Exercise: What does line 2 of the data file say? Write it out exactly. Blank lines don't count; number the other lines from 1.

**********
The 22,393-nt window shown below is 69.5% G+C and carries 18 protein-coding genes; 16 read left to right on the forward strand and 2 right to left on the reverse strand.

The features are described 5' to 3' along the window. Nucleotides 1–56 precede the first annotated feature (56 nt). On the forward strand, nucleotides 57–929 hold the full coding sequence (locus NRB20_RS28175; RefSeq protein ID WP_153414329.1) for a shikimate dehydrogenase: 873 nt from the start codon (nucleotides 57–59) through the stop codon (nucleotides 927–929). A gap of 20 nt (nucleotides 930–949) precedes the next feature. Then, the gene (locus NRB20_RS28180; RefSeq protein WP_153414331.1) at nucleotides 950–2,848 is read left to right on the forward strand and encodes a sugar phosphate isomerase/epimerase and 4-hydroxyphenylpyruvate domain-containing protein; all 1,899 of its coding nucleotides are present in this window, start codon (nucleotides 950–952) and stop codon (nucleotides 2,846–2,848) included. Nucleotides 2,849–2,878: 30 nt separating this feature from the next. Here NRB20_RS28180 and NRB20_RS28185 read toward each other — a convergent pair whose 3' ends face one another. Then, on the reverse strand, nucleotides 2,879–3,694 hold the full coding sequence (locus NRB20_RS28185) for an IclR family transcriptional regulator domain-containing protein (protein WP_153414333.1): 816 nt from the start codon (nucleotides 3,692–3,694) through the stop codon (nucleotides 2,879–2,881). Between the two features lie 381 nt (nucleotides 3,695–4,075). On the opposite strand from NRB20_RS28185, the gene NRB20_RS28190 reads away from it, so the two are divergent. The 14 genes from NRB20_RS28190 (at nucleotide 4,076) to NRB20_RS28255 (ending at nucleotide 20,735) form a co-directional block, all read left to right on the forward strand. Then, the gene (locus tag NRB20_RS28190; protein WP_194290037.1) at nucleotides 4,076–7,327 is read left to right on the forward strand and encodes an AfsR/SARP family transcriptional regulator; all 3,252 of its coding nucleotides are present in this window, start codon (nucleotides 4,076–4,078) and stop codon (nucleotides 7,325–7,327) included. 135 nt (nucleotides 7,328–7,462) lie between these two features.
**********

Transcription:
The features are described 5' to 3' along the window. Nucleotides 1–56 precede the first annotated feature (56 nt). On the forward strand, nucleotides 57–929 hold the full coding sequence (locus NRB20_RS28175; RefSeq protein ID WP_153414329.1) for a shikimate dehydrogenase: 873 nt from the start codon (nucleotides 57–59) through the stop codon (nucleotides 927–929). A gap of 20 nt (nucleotides 930–949) precedes the next feature. Then, the gene (locus NRB20_RS28180; RefSeq protein WP_153414331.1) at nucleotides 950–2,848 is read left to right on the forward strand and encodes a sugar phosphate isomerase/epimerase and 4-hydroxyphenylpyruvate domain-containing protein; all 1,899 of its coding nucleotides are present in this window, start codon (nucleotides 950–952) and stop codon (nucleotides 2,846–2,848) included. Nucleotides 2,849–2,878: 30 nt separating this feature from the next. Here NRB20_RS28180 and NRB20_RS28185 read toward each other — a convergent pair whose 3' ends face one another. Then, on the reverse strand, nucleotides 2,879–3,694 hold the full coding sequence (locus NRB20_RS28185) for an IclR family transcriptional regulator domain-containing protein (protein WP_153414333.1): 816 nt from the start codon (nucleotides 3,692–3,694) through the stop codon (nucleotides 2,879–2,881). Between the two features lie 381 nt (nucleotides 3,695–4,075). On the opposite strand from NRB20_RS28185, the gene NRB20_RS28190 reads away from it, so the two are divergent. The 14 genes from NRB20_RS28190 (at nucleotide 4,076) to NRB20_RS28255 (ending at nucleotide 20,735) form a co-directional block, all read left to right on the forward strand. Then, the gene (locus tag NRB20_RS28190; protein WP_194290037.1) at nucleotides 4,076–7,327 is read left to right on the forward strand and encodes an AfsR/SARP family transcriptional regulator; all 3,252 of its coding nucleotides are present in this window, start codon (nucleotides 4,076–4,078) and stop codon (nucleotides 7,325–7,327) included. 135 nt (nucleotides 7,328–7,462) lie between these two features.